Flood Impact Will Remain Long After The Water is GoneBy Jeffrey Hess | Published 24 May 2011 02:39pm |
Many Mississippians displaced by this year's flood are anxiously waiting for the water to drop so they can return home. However, as MPB'S Jeffrey Hess reports, the emotional and personal damage from the flood might last much longer than the water.
The gym at the Yazoo County Junior High School serves as a Red Cross shelter for people fleeing the flooded Mississippi.
In the nearly empty gym, 70-year old Glenda Parker explains that she stayed in her Wolf Lake home with her son and daughter-in-law until water started spilling into their Kitchen.
"In '08 and other years that it has flooded it has never even gotten close because there is a large defense at the back that is kind of like a dam. But that is why we were so complacent because we thought it was going to stop but it didn't. This year has just been unnatural," Parker said.
Parker is planning to lease an apartment because she expects their mobile home to be a total loss.
The Shelter manager is John Saguda....an unemployed California native who left his home to help Mississippi.....says at its fullest the shelter held 9 people but mostly serves as a transition point for flood victims moving to longer term housing.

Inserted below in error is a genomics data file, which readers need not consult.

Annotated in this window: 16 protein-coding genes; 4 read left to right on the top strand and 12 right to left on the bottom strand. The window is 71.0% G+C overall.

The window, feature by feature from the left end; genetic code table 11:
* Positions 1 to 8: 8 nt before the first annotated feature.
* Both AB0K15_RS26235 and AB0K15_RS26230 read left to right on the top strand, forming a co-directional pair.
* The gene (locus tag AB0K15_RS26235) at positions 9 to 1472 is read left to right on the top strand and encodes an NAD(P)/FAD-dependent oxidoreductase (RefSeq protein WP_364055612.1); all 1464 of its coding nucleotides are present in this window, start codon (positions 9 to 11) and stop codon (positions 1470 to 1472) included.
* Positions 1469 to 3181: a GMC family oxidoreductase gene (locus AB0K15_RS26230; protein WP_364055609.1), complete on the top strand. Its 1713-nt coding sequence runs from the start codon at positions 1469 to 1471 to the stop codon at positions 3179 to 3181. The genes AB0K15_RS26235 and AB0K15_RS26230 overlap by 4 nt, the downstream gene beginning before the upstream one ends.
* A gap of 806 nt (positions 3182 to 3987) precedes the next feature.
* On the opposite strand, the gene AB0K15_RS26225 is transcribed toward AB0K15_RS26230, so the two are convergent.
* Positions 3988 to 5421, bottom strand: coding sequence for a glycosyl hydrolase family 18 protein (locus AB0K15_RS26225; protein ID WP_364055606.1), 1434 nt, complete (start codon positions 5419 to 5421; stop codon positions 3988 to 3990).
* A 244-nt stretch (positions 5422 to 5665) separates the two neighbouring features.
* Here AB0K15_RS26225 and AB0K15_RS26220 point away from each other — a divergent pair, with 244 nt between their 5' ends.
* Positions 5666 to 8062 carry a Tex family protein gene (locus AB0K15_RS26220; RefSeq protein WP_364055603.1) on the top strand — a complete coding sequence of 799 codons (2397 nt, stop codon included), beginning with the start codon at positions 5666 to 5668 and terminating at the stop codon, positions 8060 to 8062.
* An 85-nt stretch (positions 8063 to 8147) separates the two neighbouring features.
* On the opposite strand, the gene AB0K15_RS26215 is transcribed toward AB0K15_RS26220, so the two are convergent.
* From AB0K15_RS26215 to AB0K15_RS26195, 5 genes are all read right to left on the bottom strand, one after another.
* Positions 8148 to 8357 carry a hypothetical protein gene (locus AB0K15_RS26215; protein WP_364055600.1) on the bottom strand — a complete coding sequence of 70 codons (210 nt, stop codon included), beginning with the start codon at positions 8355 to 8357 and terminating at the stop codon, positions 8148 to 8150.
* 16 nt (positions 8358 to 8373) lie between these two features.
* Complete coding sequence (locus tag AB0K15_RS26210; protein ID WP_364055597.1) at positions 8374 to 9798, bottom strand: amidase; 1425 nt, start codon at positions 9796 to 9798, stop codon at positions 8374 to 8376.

"We're quite fortunate that this community is very aware of how to respond to floods. In this particular problem, they have either locale family members or alternative housing that they are able to live with. They are quite aware that this is a long term drain, so that is kind of a great answer," Saguda said.
Escaping a flooded house and finding new shelter is just the first step. The disaster can also leave deep emotional and mental stress.
Red Cross Clinical Counselor Jerry Schafer says the slow but inevitable approach of the flood combined with its long impact creates a brew of uncertainty, anxiety and stress.
"When you don't know, you generate all kind of other fears about 'if it is going to happen'. When I don't know what the next thing is going to be, I get more anxious," Schafer said.
The flood can also exacerbate existing mental health problems and cause nervous children to act out.
It also puts pressure on people who weren't affected by the water but are taking care of flooded friends and families.
Schafer says actively planning for life after the flood can remove some uncertainty and stress and help victims emotionally recover from the flood.
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